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While famous bestselling vampire novelist Anne Rice was known for her deep connections to her birthplace of New Orleans, many might not realize that she spent many years in the Bay Area, living both in San Francisco and in Berkeley.
Rice’s son Christopher Rice announced his mother’s death on Twitter on Saturday from complications from a stroke, writing that as he sat by her bed in her final hours he was, “awash in memories of a life that took us from the fog-laced hills of the San Francisco Bay to the magical streets of New Orleans to the twinkling vistas of Southern California.” She was 80.
This is Anne’s son Christopher and it breaks my heart to inform you that earlier tonight Anne passed away due to complications resulting from a stroke. Below is the statement I shared on her Facebook page moments ago. pic.twitter.com/jIHYg6uewI— Anne Rice (@AnneRiceAuthor) December 12, 2021
Best remembered for her series of novels, The Vampire Chronicles, Rice’s debut novel “Interview with the Vampire” was published in 1976 and went on to become a major film release in 1994 starring Tom Cruise and Brad Pitt. Other titles in the 13-book series followed, including 1985’s “The Vampire Lestat,” and “The Queen of the Damned” in 1988, which were both combined to become a major Hollywood movie.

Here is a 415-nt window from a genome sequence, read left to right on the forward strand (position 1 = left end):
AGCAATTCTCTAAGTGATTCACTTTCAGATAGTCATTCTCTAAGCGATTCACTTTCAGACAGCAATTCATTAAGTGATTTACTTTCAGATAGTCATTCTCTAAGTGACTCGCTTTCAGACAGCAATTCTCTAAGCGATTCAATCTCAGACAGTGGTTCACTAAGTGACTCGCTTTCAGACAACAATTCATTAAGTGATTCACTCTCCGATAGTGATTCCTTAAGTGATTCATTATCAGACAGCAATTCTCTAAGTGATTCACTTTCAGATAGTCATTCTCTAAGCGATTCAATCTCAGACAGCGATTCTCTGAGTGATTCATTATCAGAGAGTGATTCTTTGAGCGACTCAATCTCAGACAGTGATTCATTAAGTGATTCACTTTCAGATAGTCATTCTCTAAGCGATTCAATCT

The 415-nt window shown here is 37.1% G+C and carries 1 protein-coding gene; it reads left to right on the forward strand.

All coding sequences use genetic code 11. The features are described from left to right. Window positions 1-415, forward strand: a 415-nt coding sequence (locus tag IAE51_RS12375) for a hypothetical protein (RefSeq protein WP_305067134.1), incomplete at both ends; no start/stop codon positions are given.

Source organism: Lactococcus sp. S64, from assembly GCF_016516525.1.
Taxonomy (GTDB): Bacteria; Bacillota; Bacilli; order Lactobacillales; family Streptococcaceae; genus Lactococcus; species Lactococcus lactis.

According to an article on Wikipedia, her vampire stories resonated with readers in the LGBTQ+ community who often sensed the same type of alienation portrayed in her writings.
“From the beginning, I’ve had gay fans, and gay readers who felt that my works involved a sustained gay allegory,” she once said during an interview on National Public Radio. “I didn’t set out to do that, but that was what they perceived. So even when Christopher was a little baby, I had gay readers and gay friends and knew gay people, and lived in the Castro district of San Francisco, which was a gay neighborhood.”
Rice earned a Master’s degree in creative writing from San Francisco State University where her husband Stan Rice worked. An accomplished writer in his own right, Stan Rice was a Professor of English, Chairman of the Creative Writing program, and Assistant Director of the Poetry Center At San Francisco State, according to the university’s archives.
Shortly after the success of “The Queen of the Damned,” the couple moved to New Orleans in 1989, and Anne Rice continued to live there until 2004 before returning to Southern California. Stan Rice died Dec. 9, 2002, of cancer at age 60 in New Orleans.
Anne Rice’s final published book, “Ramses the Damned: The Reign of Osiris,” which she co-wrote with her son Christopher, is scheduled for release next year.